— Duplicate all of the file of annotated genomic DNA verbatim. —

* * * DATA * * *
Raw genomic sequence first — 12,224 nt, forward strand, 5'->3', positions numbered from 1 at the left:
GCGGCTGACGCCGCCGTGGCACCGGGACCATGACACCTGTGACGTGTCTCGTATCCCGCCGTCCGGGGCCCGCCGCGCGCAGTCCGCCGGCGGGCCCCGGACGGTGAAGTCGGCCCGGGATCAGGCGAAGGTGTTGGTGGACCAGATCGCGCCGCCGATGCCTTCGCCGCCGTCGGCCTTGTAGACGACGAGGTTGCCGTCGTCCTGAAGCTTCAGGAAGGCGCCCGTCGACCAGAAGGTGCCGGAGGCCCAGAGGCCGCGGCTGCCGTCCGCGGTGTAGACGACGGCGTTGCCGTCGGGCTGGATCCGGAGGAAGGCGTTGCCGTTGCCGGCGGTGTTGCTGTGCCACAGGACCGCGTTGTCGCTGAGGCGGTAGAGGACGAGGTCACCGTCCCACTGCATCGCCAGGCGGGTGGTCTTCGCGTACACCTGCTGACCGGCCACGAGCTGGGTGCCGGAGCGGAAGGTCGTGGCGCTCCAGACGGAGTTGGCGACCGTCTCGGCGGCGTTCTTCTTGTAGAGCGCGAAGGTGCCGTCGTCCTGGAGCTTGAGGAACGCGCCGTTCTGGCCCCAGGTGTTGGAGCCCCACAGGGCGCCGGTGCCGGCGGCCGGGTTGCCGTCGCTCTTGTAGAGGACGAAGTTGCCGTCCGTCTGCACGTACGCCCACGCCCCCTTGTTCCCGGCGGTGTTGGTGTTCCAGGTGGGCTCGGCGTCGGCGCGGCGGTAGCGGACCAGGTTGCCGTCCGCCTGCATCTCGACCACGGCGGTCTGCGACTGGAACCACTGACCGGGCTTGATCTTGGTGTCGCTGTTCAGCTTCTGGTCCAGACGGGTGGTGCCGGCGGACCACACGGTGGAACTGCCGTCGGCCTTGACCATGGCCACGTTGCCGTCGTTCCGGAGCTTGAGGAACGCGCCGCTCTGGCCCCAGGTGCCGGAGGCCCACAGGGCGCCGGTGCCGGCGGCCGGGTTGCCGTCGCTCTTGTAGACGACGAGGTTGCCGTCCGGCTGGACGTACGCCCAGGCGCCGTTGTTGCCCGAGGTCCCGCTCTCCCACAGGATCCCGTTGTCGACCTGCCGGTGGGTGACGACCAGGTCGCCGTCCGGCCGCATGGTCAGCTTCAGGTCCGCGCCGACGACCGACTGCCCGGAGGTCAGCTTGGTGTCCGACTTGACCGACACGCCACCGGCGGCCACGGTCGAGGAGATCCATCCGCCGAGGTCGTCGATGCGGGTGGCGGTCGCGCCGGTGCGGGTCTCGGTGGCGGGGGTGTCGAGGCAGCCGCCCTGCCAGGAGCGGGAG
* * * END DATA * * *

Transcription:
Raw genomic sequence first — 12,224 nt, forward strand, 5'->3', positions numbered from 1 at the left:
GCGGCTGACGCCGCCGTGGCACCGGGACCATGACACCTGTGACGTGTCTCGTATCCCGCCGTCCGGGGCCCGCCGCGCGCAGTCCGCCGGCGGGCCCCGGACGGTGAAGTCGGCCCGGGATCAGGCGAAGGTGTTGGTGGACCAGATCGCGCCGCCGATGCCTTCGCCGCCGTCGGCCTTGTAGACGACGAGGTTGCCGTCGTCCTGAAGCTTCAGGAAGGCGCCCGTCGACCAGAAGGTGCCGGAGGCCCAGAGGCCGCGGCTGCCGTCCGCGGTGTAGACGACGGCGTTGCCGTCGGGCTGGATCCGGAGGAAGGCGTTGCCGTTGCCGGCGGTGTTGCTGTGCCACAGGACCGCGTTGTCGCTGAGGCGGTAGAGGACGAGGTCACCGTCCCACTGCATCGCCAGGCGGGTGGTCTTCGCGTACACCTGCTGACCGGCCACGAGCTGGGTGCCGGAGCGGAAGGTCGTGGCGCTCCAGACGGAGTTGGCGACCGTCTCGGCGGCGTTCTTCTTGTAGAGCGCGAAGGTGCCGTCGTCCTGGAGCTTGAGGAACGCGCCGTTCTGGCCCCAGGTGTTGGAGCCCCACAGGGCGCCGGTGCCGGCGGCCGGGTTGCCGTCGCTCTTGTAGAGGACGAAGTTGCCGTCCGTCTGCACGTACGCCCACGCCCCCTTGTTCCCGGCGGTGTTGGTGTTCCAGGTGGGCTCGGCGTCGGCGCGGCGGTAGCGGACCAGGTTGCCGTCCGCCTGCATCTCGACCACGGCGGTCTGCGACTGGAACCACTGACCGGGCTTGATCTTGGTGTCGCTGTTCAGCTTCTGGTCCAGACGGGTGGTGCCGGCGGACCACACGGTGGAACTGCCGTCGGCCTTGACCATGGCCACGTTGCCGTCGTTCCGGAGCTTGAGGAACGCGCCGCTCTGGCCCCAGGTGCCGGAGGCCCACAGGGCGCCGGTGCCGGCGGCCGGGTTGCCGTCGCTCTTGTAGACGACGAGGTTGCCGTCCGGCTGGACGTACGCCCAGGCGCCGTTGTTGCCCGAGGTCCCGCTCTCCCACAGGATCCCGTTGTCGACCTGCCGGTGGGTGACGACCAGGTCGCCGTCCGGCCGCATGGTCAGCTTCAGGTCCGCGCCGACGACCGACTGCCCGGAGGTCAGCTTGGTGTCCGACTTGACCGACACGCCACCGGCGGCCACGGTCGAGGAGATCCATCCGCCGAGGTCGTCGATGCGGGTGGCGGTCGCGCCGGTGCGGGTCTCGGTGGCGGGGGTGTCGAGGCAGCCGCCCTGCCAGGAGCGGGAG